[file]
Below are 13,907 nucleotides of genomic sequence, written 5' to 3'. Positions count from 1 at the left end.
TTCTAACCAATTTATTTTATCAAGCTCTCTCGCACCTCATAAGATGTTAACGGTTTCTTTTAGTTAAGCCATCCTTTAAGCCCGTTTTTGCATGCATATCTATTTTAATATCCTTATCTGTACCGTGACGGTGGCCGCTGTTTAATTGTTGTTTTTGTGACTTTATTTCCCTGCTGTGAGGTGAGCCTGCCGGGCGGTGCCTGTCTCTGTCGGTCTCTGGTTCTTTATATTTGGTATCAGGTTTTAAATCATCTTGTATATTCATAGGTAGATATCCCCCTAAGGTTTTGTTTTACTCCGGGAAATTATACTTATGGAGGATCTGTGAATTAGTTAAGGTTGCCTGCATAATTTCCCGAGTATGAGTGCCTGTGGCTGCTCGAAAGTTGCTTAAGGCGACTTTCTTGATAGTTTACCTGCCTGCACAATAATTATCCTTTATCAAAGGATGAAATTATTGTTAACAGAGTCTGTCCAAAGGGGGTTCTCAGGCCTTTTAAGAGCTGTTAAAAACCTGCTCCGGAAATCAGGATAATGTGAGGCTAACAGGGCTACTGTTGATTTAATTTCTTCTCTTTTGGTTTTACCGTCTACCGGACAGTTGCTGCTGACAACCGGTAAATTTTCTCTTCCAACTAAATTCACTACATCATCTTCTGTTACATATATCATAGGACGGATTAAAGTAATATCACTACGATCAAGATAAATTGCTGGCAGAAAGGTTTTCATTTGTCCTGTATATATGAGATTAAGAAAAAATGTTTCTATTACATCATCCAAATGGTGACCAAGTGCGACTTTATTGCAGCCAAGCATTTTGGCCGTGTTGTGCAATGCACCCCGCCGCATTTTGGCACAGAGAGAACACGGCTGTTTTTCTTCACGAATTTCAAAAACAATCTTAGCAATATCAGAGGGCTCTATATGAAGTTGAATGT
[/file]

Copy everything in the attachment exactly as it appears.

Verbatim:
Below are 13,907 nucleotides of genomic sequence, written 5' to 3'. Positions count from 1 at the left end.
TTCTAACCAATTTATTTTATCAAGCTCTCTCGCACCTCATAAGATGTTAACGGTTTCTTTTAGTTAAGCCATCCTTTAAGCCCGTTTTTGCATGCATATCTATTTTAATATCCTTATCTGTACCGTGACGGTGGCCGCTGTTTAATTGTTGTTTTTGTGACTTTATTTCCCTGCTGTGAGGTGAGCCTGCCGGGCGGTGCCTGTCTCTGTCGGTCTCTGGTTCTTTATATTTGGTATCAGGTTTTAAATCATCTTGTATATTCATAGGTAGATATCCCCCTAAGGTTTTGTTTTACTCCGGGAAATTATACTTATGGAGGATCTGTGAATTAGTTAAGGTTGCCTGCATAATTTCCCGAGTATGAGTGCCTGTGGCTGCTCGAAAGTTGCTTAAGGCGACTTTCTTGATAGTTTACCTGCCTGCACAATAATTATCCTTTATCAAAGGATGAAATTATTGTTAACAGAGTCTGTCCAAAGGGGGTTCTCAGGCCTTTTAAGAGCTGTTAAAAACCTGCTCCGGAAATCAGGATAATGTGAGGCTAACAGGGCTACTGTTGATTTAATTTCTTCTCTTTTGGTTTTACCGTCTACCGGACAGTTGCTGCTGACAACCGGTAAATTTTCTCTTCCAACTAAATTCACTACATCATCTTCTGTTACATATATCATAGGACGGATTAAAGTAATATCACTACGATCAAGATAAATTGCTGGCAGAAAGGTTTTCATTTGTCCTGTATATATGAGATTAAGAAAAAATGTTTCTATTACATCATCCAAATGGTGACCAAGTGCGACTTTATTGCAGCCAAGCATTTTGGCCGTGTTGTGCAATGCACCCCGCCGCATTTTGGCACAGAGAGAACACGGCTGTTTTTCTTCACGAATTTCAAAAACAATCTTAGCAATATCAGAGGGCTCTATATGAAGTTGAATGT